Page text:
• Rollovers Permitted:None (cannot charge fee for extension)

Title Loans in California

Payday loans are not the only type of predatory loan that is making lives harder in the Golden State. Car title loans in California pose an equal threat to consumers.

Like payday loans, title loans are typically short-term loans, with an average loan term of 1 month. Unlike payday loans, title loans are secured by collateral, namely the title to the borrower’s motor vehicle. If a borrower cannot repay the loan when it is due or is unable to extend the loan term (usually incurring additional fees and interest), the lender has the right to repossess the borrower’s car.

In California, most title loans range from $2,500 to $5,000—to avoid the state’s small loan interest rate cap—and about 45% of them carry annual percentage rates of at least 100%. The current state law in California does not limit the interest rates that lenders can charge on a consumer loan of $2,500 or more, nor does it cap the maximum length of the loan’s repayment term.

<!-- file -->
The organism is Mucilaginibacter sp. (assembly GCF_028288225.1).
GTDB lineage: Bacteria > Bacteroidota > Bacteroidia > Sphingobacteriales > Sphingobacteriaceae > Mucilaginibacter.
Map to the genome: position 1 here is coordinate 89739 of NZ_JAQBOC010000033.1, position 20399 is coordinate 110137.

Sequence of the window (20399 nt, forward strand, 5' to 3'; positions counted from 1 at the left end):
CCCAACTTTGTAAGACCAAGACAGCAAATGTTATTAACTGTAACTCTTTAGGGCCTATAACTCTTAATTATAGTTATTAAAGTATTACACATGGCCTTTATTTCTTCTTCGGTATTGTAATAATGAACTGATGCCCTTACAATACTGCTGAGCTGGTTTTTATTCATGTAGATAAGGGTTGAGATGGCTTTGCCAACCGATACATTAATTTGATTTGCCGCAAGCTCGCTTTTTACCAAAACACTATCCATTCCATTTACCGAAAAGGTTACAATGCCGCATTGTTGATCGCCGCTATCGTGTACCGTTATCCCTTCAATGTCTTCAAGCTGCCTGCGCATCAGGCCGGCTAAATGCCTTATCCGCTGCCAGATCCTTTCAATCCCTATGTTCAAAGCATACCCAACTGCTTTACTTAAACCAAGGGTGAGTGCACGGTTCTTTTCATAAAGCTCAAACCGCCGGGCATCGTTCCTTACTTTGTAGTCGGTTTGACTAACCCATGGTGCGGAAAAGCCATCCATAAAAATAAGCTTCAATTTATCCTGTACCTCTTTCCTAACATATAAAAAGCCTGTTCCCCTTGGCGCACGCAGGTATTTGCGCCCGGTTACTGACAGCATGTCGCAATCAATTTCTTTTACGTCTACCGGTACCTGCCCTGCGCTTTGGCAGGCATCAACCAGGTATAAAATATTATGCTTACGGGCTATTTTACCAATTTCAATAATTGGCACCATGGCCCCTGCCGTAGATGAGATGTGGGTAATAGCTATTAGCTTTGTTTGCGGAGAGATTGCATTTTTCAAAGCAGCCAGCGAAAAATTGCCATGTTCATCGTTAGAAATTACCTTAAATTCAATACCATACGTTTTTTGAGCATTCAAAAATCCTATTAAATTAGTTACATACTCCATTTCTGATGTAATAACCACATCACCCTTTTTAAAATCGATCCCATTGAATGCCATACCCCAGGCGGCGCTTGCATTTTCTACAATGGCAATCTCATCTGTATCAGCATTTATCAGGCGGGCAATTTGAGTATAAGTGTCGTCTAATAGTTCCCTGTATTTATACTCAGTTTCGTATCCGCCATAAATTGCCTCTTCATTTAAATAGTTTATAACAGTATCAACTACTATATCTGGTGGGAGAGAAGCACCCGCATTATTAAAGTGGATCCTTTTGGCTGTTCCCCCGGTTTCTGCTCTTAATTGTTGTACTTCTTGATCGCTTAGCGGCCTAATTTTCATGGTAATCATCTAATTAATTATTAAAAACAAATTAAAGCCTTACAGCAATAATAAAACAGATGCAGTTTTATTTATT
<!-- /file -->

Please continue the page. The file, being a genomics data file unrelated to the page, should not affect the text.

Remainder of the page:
In 2013 alone, 91,505 title loans totaling $334.8 million were taken out in California. Those loans came with an incredible $239 million in fees, placing California alongside Alabama, Ohio, Illinois, Mississippi, and Texas in the top six states for short-term loan fee volume. In 2015, 16,989 car title loans in California resulted in borrowers’ cars being repossessed.

A History of Title Loans in California

The rate of title lending in California has more than doubled in recent years. There are currently 281 car title lenders in California, which amounts to 99,498 people per licensee Along with Kansas, Louisiana, and South Carolina, California has not explicitly authorized title loans. However, lenders have exploited loopholes in state laws to find ways to issue loans at triple-digit annual rates.